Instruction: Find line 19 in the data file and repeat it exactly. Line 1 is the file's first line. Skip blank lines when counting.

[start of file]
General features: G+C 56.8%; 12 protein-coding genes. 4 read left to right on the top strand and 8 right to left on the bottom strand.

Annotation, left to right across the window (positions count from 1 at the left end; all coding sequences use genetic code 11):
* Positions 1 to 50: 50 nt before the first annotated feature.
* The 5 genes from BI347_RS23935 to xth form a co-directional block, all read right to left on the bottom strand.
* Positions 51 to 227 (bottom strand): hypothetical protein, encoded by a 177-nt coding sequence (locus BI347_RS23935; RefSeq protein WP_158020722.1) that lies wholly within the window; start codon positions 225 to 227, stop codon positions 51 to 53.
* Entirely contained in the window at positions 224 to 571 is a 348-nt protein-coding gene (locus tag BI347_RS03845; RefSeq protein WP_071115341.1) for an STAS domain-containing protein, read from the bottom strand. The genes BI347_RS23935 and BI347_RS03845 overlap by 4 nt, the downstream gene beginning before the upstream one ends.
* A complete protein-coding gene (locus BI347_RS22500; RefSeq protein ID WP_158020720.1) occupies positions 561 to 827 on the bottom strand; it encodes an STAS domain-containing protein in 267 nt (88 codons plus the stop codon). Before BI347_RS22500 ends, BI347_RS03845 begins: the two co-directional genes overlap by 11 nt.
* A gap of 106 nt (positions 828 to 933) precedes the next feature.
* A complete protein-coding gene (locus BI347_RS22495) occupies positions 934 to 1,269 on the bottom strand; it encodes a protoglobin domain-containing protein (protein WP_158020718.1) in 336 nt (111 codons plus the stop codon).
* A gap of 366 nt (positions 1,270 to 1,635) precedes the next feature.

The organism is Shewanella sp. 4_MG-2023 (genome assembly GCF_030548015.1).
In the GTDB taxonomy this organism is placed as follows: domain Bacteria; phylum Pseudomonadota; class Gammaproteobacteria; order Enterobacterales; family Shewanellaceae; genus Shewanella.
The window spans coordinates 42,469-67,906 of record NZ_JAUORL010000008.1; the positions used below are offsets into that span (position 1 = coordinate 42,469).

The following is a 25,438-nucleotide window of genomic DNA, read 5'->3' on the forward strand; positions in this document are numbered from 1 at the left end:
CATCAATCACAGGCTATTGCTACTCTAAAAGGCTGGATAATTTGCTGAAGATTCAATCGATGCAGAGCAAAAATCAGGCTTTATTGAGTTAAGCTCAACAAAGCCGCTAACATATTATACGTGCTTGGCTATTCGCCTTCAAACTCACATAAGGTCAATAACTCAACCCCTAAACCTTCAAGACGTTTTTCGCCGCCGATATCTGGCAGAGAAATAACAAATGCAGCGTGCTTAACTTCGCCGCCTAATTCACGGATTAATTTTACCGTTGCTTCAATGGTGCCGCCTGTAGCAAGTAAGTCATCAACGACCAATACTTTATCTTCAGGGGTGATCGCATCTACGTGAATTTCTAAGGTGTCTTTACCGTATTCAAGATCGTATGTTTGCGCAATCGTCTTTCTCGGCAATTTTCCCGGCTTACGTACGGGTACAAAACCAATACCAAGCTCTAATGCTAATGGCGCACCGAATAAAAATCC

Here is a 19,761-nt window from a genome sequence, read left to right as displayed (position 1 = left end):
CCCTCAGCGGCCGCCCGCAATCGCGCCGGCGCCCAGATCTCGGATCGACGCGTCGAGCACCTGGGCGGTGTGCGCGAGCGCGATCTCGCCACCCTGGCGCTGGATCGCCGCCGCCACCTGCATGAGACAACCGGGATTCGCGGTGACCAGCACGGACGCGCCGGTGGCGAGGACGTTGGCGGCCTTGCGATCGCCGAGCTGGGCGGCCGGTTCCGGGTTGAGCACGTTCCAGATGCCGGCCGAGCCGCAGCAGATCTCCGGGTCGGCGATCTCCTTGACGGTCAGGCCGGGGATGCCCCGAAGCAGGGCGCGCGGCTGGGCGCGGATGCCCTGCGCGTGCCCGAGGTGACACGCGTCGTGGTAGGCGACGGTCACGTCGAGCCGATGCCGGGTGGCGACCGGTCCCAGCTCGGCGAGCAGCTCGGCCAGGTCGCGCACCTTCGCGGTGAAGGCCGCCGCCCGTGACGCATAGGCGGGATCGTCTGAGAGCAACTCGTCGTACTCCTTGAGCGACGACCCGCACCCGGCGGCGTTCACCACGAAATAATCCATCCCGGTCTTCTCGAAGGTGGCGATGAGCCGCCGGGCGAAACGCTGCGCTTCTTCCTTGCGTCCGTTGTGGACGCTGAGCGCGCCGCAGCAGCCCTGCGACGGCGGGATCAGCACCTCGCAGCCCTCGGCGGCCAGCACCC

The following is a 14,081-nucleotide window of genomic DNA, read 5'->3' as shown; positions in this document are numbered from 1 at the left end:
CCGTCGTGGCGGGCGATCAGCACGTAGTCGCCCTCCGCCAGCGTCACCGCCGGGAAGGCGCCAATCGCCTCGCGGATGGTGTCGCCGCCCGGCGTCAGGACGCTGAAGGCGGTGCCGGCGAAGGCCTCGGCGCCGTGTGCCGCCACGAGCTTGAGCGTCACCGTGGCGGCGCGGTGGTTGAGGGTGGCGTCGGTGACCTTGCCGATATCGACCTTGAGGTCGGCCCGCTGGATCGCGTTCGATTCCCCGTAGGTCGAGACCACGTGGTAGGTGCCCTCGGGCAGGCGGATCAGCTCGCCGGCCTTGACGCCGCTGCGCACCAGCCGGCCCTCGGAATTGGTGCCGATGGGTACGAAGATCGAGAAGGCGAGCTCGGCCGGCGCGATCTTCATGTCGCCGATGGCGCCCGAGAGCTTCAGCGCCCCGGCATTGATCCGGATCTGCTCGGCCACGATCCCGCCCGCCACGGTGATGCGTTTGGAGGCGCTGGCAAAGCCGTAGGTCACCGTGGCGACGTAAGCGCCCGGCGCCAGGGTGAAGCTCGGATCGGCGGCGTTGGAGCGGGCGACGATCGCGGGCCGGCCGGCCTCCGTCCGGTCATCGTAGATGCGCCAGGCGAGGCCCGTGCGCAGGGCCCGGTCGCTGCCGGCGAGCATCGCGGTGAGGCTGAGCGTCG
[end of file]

CCGTCGTGGCGGGCGATCAGCACGTAGTCGCCCTCCGCCAGCGTCACCGCCGGGAAGGCGCCAATCGCCTCGCGGATGGTGTCGCCGCCCGGCGTCAGGACGCTGAAGGCGGTGCCGGCGAAGGCCTCGGCGCCGTGTGCCGCCACGAGCTTGAGCGTCACCGTGGCGGCGCGGTGGTTGAGGGTGGCGTCGGTGACCTTGCCGATATCGACCTTGAGGTCGGCCCGCTGGATCGCGTTCGATTCCCCGTAGGTCGAGACCACGTGGTAGGTGCCCTCGGGCAGGCGGATCAGCTCGCCGGCCTTGACGCCGCTGCGCACCAGCCGGCCCTCGGAATTGGTGCCGATGGGTACGAAGATCGAGAAGGCGAGCTCGGCCGGCGCGATCTTCATGTCGCCGATGGCGCCCGAGAGCTTCAGCGCCCCGGCATTGATCCGGATCTGCTCGGCCACGATCCCGCCCGCCACGGTGATGCGTTTGGAGGCGCTGGCAAAGCCGTAGGTCACCGTGGCGACGTAAGCGCCCGGCGCCAGGGTGAAGCTCGGATCGGCGGCGTTGGAGCGGGCGACGATCGCGGGCCGGCCGGCCTCCGTCCGGTCATCGTAGATGCGCCAGGCGAGGCCCGTGCGCAGGGCCCGGTCGCTGCCGGCGAGCATCGCGGTGAGGCTGAGCGTCG